The best day the AT&T Performing Arts Center has had was its first day — when it held an open house last year. It hasn’t exactly been downhill ever since, but it’s hard to argue against an estimated 45,000 people flocking to the Arts District to tour the new buildings and check out free performances.
The sense of expectation, the presence of a milling, urban, pedestrian crowd of people eager to enjoy their city: All of that, it would seem, is one reason the Arts District exists. But as a number of commentators have pointed out, ever since, the regular crowds in the Arts District have been pretty spotty — even if a Meyerson concert or Winspear opera performance has sold out. It’s still the case that most visitors travel to the Arts District, park underground, go up to see whatever and then exit — back in their cars — without ever setting foot outside a performance venue.
What has been true for years still holds true: There are plenty of reasons to visit the Arts District, but there aren’t many reasons to stick around.
But the Dallas Arts District organization, part of Downtown Dallas, Inc., is working to counter that by replicating some of that first-day excitement. It’s working to generate synergistic interactions among the disparate museums and theaters and music groups in the Arts District — for the entire month of October. Because the fall arts season typically kicks off in September, Art in October is able to piggyback on a slew of major events already planned: the Dallas Theater Center’s season opener, Henry IV, the Texas Ballet Theater’s Cinderella at the Winspear, Brahms’ German Requiem, performed by the Dallas Symphony, conducted by Jaap van Zweden and the Dallas Museum of Arts’ Mourners exhibition, its once-in-a-lifetime show of statues of medieval monks from Dijon, France.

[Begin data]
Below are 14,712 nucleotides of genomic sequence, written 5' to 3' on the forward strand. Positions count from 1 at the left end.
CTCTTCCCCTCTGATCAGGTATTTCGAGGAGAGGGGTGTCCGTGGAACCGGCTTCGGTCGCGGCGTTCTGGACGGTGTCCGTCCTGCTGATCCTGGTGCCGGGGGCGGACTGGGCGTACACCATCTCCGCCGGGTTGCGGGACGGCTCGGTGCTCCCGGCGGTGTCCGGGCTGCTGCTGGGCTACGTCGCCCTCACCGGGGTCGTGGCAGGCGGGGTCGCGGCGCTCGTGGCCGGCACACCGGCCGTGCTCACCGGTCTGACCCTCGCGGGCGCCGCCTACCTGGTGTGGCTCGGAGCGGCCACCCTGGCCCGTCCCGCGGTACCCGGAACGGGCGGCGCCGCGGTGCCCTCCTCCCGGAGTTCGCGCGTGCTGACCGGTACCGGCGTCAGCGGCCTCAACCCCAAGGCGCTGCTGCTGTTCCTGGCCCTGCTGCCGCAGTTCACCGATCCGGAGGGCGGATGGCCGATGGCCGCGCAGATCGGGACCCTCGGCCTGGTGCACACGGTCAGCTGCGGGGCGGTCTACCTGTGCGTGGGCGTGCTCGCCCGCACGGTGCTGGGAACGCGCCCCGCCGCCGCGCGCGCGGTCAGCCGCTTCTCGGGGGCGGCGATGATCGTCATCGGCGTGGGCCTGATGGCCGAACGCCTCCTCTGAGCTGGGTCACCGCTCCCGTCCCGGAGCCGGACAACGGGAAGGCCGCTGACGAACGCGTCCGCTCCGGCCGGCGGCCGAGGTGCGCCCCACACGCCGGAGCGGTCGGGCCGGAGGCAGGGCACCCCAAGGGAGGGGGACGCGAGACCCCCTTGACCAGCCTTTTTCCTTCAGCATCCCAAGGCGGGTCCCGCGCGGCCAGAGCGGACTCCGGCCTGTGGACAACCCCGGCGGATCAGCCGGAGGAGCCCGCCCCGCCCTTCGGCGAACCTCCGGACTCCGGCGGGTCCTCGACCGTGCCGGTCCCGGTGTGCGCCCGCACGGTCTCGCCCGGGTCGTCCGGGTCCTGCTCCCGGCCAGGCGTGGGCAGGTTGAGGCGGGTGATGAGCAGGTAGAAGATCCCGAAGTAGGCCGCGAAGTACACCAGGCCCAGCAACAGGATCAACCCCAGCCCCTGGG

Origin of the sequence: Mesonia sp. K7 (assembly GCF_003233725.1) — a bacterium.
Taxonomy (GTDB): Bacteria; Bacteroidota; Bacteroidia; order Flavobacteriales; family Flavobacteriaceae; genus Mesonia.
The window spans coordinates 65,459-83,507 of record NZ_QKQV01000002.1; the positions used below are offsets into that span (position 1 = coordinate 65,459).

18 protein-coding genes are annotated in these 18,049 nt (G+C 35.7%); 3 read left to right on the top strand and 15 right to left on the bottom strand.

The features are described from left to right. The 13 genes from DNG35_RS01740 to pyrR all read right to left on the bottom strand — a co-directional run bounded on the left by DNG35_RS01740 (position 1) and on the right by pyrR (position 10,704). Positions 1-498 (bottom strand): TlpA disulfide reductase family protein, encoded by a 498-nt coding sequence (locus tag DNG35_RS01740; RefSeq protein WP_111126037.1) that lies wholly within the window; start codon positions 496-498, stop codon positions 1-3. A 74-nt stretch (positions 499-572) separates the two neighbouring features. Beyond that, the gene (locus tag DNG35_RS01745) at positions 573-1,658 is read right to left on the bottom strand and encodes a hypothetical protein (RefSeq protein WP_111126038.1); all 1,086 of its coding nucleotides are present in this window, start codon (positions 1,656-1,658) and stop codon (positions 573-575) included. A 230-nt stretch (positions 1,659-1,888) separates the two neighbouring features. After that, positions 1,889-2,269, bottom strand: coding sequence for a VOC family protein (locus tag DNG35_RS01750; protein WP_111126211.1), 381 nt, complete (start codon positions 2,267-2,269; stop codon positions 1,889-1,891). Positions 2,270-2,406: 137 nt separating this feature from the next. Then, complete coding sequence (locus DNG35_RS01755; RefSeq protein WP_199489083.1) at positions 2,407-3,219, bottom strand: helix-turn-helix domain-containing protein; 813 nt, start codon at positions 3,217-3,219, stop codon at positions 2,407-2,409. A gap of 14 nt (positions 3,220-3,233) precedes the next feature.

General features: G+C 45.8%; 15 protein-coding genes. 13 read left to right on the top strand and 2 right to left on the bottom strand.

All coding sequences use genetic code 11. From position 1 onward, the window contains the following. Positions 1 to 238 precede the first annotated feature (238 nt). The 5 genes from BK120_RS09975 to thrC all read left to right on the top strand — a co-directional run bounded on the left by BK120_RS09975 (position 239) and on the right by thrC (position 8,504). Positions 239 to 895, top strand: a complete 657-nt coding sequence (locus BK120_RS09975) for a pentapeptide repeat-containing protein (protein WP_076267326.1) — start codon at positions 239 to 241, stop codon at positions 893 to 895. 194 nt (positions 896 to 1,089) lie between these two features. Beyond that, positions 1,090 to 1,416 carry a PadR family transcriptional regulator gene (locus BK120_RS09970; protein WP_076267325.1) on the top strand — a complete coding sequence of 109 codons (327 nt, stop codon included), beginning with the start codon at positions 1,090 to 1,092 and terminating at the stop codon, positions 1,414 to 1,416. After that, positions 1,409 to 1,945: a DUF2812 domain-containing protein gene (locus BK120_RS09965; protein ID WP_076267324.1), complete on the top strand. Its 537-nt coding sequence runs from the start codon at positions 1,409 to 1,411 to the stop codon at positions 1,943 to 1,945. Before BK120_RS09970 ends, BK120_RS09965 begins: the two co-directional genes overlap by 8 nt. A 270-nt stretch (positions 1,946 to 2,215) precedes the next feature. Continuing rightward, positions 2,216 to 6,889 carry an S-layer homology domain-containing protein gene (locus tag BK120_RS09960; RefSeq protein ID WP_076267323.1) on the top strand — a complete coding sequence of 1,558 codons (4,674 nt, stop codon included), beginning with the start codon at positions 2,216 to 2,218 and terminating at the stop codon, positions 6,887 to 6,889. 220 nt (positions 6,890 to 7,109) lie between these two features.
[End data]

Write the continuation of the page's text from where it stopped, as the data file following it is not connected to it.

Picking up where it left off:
But Art in October will stitch these events together with tours, gallery talks and freebies. This Saturday, it kicks off with its biggest lineup of such attractions — the biggest, that is, until the last day, Oct. 31. Saturday’s events include a free organ recital at the Meyerson, a free sneak-peak at the DMA’s Mourners exhibition (plus a curator-led tour) and free admission to the Nasher Sculpture Center.
Other notable draws throughout the month include the Dallas Opera’s Don Giovanni — with its opening-night simulcast on Oct. 22 outdoors in Annette Strauss Square — and, in conjunction with the DMA’s Mourners exhibition, the Dallas Bach Society concert, Subtitilitas: Music for the Dukes of Burgundy.
But there’s just about any art form you’re interested represented here — jazz, film, Tibetan monks creating a sand mandala (at the Crow Collection of Asian Art), the great Savion Glover tap-dancing at the Meyerson, the Fiesta Latinoamerica to celebrate Mexico’s 200th anniversary this year.
Check out all the offerings: the full PDF calendar of events is here.
And the full press release is here.